CD rates have fluctuated quite a bit in the first half of 2019. We entered the year fresh from the December 2018 Fed rate hike, a move that many experts had questioned at the time. A seven-month pause in Fed policy followed, with savers eagerly watching economic data and reading up on Fed commentary to see whether the central bank might raise or cut rates as its next move.
We got our answer at the Fed July meeting, when the Federal Open Market Committee (FOMC) announced its first interest rate cut in over a decade. The cut was minimal â only 25 basis points â but a change in policy has an almost immediate effect on many of the financial products we use every day. Read on for our outlook on what the Fed rate might do in the second half of 2019 and how that might affect CD rates moving forward.
When the July rate cut was handed down, speculation turned to whether further rate reductions were coming or if it was a one-off event. Only time and economic data will tell, but for now it looks as if the July rate cut will not be followed up by more reductions.
FOMC Chair Jerome Powell said that overall, the U.S. economy is doing pretty well, despite a slight, but expected, slowdown in growth. Instead, Powell described that rate cut as a hedge against âdownside risksâ from weak global growth, trade policy uncertainty and muted inflation.
On the question of whether we should expect more rate reductions this year, Powell stressed that rate cut cycles âgo on for a long time,â and that the Committee is ânot seeing thatâ as a possibility now. So from the perspective of July, the FOMC isnât anticipating a string of rate reductions to come, something weâve historically seen from other mid-cycle rate cuts like this one.
Itâs safe to say that CD rates continue to back away from the ten-year highs seen earlier this year. Over the first six months of 2019, as the FOMC hit pause, banks and credit unions were already slowly trimming rates lower. More recently, we saw widespread CD rate cuts after Powell merely indicated in a June speech that the FOMC was open to rate cuts.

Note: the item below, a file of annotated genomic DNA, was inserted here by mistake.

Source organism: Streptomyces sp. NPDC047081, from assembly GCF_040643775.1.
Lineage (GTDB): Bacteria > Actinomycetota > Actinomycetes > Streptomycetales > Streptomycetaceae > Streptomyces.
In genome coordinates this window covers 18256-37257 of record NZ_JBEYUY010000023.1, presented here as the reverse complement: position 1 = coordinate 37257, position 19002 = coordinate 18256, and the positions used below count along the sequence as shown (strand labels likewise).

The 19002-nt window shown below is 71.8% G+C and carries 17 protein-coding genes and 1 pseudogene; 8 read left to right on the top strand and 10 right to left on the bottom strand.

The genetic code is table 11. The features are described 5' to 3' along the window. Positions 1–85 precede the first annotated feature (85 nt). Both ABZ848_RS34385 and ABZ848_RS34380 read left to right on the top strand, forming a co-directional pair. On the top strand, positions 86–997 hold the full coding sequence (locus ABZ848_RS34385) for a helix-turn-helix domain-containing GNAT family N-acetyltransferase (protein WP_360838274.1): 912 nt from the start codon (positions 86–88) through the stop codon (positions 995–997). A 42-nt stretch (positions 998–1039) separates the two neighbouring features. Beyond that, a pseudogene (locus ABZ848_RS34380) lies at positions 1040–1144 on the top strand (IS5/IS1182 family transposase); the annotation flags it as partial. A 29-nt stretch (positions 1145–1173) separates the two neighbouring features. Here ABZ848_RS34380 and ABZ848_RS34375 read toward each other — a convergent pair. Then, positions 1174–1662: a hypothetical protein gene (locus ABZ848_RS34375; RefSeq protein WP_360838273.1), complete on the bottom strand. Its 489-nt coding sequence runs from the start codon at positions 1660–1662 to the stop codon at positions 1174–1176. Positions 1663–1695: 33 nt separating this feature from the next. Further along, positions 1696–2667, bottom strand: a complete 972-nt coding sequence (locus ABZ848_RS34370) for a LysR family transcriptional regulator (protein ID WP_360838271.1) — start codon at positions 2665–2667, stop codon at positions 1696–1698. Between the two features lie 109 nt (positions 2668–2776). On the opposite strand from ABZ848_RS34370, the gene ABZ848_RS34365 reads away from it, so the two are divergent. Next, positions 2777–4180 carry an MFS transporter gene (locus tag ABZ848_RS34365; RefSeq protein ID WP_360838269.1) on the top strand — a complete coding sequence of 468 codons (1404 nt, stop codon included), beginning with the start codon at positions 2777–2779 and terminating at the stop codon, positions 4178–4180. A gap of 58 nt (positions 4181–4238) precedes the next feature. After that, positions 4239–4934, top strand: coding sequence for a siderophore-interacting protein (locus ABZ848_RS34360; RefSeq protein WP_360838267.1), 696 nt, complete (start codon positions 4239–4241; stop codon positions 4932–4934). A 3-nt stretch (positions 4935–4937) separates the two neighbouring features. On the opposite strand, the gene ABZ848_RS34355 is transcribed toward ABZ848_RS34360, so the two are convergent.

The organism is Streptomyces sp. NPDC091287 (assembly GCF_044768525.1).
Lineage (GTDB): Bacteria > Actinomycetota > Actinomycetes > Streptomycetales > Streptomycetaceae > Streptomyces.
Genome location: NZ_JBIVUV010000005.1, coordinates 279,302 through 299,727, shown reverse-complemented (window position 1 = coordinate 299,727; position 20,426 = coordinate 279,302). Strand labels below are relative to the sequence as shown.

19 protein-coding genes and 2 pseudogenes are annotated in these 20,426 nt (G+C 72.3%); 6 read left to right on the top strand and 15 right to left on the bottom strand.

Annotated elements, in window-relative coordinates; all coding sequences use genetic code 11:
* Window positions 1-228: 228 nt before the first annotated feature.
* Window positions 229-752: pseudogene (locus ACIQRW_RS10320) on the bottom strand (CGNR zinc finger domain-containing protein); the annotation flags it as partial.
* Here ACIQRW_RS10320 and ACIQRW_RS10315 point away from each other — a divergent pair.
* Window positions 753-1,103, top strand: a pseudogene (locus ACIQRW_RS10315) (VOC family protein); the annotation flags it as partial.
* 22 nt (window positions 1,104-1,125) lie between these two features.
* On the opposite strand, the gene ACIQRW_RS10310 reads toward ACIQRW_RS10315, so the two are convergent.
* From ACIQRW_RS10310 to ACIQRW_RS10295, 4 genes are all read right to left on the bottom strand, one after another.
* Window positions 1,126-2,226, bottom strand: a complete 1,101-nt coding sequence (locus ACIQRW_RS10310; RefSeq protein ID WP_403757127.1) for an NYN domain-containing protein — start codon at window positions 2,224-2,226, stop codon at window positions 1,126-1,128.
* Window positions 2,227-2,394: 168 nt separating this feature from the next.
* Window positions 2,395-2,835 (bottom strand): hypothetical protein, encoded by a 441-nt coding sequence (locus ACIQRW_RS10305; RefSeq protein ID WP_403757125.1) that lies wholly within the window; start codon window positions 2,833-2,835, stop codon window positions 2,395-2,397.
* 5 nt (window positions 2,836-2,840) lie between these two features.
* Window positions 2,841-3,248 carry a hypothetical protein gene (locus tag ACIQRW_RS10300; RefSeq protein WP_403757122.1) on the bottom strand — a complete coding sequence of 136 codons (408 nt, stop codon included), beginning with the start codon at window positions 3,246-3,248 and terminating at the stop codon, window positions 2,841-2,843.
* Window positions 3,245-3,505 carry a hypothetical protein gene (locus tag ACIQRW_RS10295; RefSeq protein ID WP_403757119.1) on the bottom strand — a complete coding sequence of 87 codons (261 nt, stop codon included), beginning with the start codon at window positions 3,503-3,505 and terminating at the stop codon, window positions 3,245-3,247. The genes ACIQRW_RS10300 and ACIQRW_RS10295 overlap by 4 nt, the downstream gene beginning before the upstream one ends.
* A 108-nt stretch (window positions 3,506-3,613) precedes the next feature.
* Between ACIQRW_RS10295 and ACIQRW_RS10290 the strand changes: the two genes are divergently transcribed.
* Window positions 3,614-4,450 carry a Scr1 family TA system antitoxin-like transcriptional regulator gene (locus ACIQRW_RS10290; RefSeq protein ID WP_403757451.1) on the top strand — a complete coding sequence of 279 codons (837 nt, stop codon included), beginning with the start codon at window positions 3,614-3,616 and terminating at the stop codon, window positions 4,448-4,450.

After the Fedâs August move, you can expect another wave of CD interest rate reductions across the board, from industry-leading online banks to local credit unions. These cuts will span CD term lengths, as well, hitting both short- and long-term accounts.
Even if the Fed returns to policy stasis over the next few months, we already know that banks and credit unions could continue a gradual lowering of their CD rates, given their behavior during the long pause in the first half of 2019.
Fed watchers are not dismissing the chance of another rate cut as soon as September. This hinges in part on global trade negotiations â one of Powellâs frequently cited risks to the outlook. A return to rate hikes would be the only driver for CD rates increases. That possibility is likely not in the cards for now.
Given the bleak outlook for CD rates in 2019, are CDs worth opening anymore or should you turn to savings accounts?
Ken Tumin, founder of DepositAccounts.com â both MagnifyMoney and DepositAccounts.com are owned by the same parent company, LendingTree â predicted back in January that savings account rates would continue their upward trend in 2019, potentially reaching rates of around 3% by the end of the year. Today, most of the top savings account rates are falling between 2% and 3%.
The best 5-year CD rates, however, are hovering around 3%. So while you might have missed the latest rate hike, CD rates are still offering solid savings opportunities. Opening a 5-year CD now would allow you to lock in relatively good rates for the next five years and protect your savings against any further rate cuts.
Then again, opening a 5-year CD now would also prevent you from taking advantage of the possibility of higher rates. Luckily, 1-year CDs arenât that far behind, which eases the time commitment for your money. If youâre comfortable with a slightly lower rate today and still hold out hope for higher rates in a year, a 1-year CD could be the right move.
No-penalty CDs are another great option in times of rate uncertainty like these. Unlike a traditional CD, no-penalty CDs allow you to withdraw money and/or close your CD before its original maturity date without triggering a penalty. Typically, these penalties set you back a few monthsâ worth of interest earned. A no-penalty CD would allow you to easily switch accounts in case of rate changes.
Despite an overall healthy U.S. economy, âthe labor market has clearly slowed, manufacturing is soft and investment is weak,â writes economist Tim Duy. The ongoing trade war between the U.S. and China has only worsened since the Fedâs August rate cut. This will be a central concern for the September FOMC meeting.
That said, even moderate improvements in economic data and the global trade environment would likely prompt the Fed to hold rates steady in September. CD rates could still gently decline on another Fed rate pause.
If youâre on the fence about whether you should lock in rates now or not, consider a CD ladder. A CD ladder involves opening multiple CDs at the same time, ranging between short-, mid- and long-term accounts. The shorter-term accounts will allow you to take advantage of rising rates, while your long-term CDs â already earning at todayâs high rates â will protect those funds from falling interest rates.
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